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Biofuels 2008 and Impact on Chemicals

Published December 2008

Report Abstract

Two false statements sum up biofuels best. But while they are about as false concerning biofuels as any statement could be, they are the way too many people, particularly in the political and similar arenas, have felt about biofuels.
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Biochemical Cellulosic Ethanol

Published December 2008

Report Abstract

World ethanol production is undergoing spectacular growth, which has led to price increases for certain agricultural commodities such as corn.
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Biobutanol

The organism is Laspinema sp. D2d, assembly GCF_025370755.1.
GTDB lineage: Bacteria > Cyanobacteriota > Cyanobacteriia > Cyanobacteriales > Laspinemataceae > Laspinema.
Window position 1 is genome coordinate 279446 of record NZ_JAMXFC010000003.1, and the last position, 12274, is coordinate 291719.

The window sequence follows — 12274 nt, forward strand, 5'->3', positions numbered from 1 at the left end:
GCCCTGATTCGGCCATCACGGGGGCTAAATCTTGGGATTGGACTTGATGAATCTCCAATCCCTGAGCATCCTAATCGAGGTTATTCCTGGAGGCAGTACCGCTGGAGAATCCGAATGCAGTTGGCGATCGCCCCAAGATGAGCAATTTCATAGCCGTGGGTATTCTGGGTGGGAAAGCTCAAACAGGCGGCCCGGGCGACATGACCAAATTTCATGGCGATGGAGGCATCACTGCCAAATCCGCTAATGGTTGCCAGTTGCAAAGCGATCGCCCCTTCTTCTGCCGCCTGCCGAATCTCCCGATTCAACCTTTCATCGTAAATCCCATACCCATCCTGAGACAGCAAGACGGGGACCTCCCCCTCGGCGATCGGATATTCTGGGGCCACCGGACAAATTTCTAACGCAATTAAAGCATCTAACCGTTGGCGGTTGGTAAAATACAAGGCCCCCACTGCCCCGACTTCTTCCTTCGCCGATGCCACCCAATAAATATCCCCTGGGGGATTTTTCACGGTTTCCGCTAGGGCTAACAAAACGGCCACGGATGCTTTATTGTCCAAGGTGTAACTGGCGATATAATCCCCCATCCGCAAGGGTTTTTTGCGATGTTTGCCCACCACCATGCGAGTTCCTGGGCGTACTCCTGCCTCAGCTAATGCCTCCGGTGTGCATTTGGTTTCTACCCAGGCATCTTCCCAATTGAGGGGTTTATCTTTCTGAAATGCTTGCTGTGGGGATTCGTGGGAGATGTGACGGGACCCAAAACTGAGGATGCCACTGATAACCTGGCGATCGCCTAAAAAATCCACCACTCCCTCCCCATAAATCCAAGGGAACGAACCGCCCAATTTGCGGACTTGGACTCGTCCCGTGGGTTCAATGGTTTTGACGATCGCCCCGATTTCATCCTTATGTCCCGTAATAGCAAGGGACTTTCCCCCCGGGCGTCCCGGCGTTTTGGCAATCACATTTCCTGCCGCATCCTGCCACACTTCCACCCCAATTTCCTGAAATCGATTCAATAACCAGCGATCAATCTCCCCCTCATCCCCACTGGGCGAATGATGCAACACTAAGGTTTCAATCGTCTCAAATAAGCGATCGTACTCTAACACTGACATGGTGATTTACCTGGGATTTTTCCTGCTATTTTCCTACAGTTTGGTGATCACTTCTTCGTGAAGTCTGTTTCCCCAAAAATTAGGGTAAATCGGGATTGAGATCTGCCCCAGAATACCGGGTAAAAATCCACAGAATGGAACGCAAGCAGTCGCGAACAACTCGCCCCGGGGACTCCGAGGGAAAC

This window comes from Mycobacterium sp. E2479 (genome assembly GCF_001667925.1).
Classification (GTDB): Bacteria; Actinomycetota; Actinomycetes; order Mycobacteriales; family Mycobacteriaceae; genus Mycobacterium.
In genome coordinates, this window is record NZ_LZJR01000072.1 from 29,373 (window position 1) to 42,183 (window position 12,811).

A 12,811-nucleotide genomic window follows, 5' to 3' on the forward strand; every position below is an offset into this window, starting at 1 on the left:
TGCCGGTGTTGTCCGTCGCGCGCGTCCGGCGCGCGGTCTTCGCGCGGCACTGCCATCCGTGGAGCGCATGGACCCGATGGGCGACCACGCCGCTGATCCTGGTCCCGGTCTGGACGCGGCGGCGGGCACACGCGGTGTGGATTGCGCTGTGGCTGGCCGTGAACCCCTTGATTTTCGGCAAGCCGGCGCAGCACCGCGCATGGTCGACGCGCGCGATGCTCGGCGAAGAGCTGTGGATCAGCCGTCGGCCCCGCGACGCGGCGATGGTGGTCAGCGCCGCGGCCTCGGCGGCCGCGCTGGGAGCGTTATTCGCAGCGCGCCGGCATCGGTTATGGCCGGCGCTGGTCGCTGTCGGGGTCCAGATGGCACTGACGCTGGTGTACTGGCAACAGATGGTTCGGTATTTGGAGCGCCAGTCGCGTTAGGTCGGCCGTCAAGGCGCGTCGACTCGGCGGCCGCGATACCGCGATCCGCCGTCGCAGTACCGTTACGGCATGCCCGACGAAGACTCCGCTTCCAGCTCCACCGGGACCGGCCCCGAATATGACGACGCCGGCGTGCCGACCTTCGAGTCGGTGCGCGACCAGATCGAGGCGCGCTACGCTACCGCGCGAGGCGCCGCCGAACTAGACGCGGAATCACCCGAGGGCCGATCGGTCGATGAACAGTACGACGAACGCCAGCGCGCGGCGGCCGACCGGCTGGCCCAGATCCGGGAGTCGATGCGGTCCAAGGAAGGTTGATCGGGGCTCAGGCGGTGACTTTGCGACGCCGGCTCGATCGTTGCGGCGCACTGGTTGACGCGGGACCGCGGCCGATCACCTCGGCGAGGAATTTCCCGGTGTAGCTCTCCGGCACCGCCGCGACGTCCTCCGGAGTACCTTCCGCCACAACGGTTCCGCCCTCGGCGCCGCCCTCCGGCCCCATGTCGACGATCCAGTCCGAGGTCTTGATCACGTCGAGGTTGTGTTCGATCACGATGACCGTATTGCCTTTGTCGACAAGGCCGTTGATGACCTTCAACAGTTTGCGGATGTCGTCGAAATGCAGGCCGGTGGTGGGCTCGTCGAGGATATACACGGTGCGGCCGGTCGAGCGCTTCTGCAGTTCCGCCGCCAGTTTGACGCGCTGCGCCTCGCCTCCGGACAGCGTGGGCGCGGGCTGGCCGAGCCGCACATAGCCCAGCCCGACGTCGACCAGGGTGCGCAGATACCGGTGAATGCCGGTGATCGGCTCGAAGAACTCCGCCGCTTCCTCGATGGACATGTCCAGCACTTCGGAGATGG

Published December 2008

Report Abstract

World production of biofuels has experienced phenomenal growth. Various drivers for this phenomenon include high fuel prices, concerns about the environment, energy security and rural development.
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Polymers from Biomass

Robert Davenport
Published February 2008

Report Abstract

Increasingly, biomass is being utilized as a source of organic compounds—including polymers and their intermediate monomers and comonomers.
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Biodiesel

Published September 2008

Report Abstract

Biodiesel, defined as the methyl ester of natural fatty acids produced via transesterification of fats and oils, is made mainly from renewable biological resources (vegetable or animal fats and oils) and is therefore an ecologically friendly alternative to petroleum-based diesel. Biodiesel fuel is adapted to the diesel engine and may be used in standard diesel engines. Because of its excellent solvent properties, however, fuel hoses, pipes and seals must be made resistant to biodiesel, if it is used in its pure form.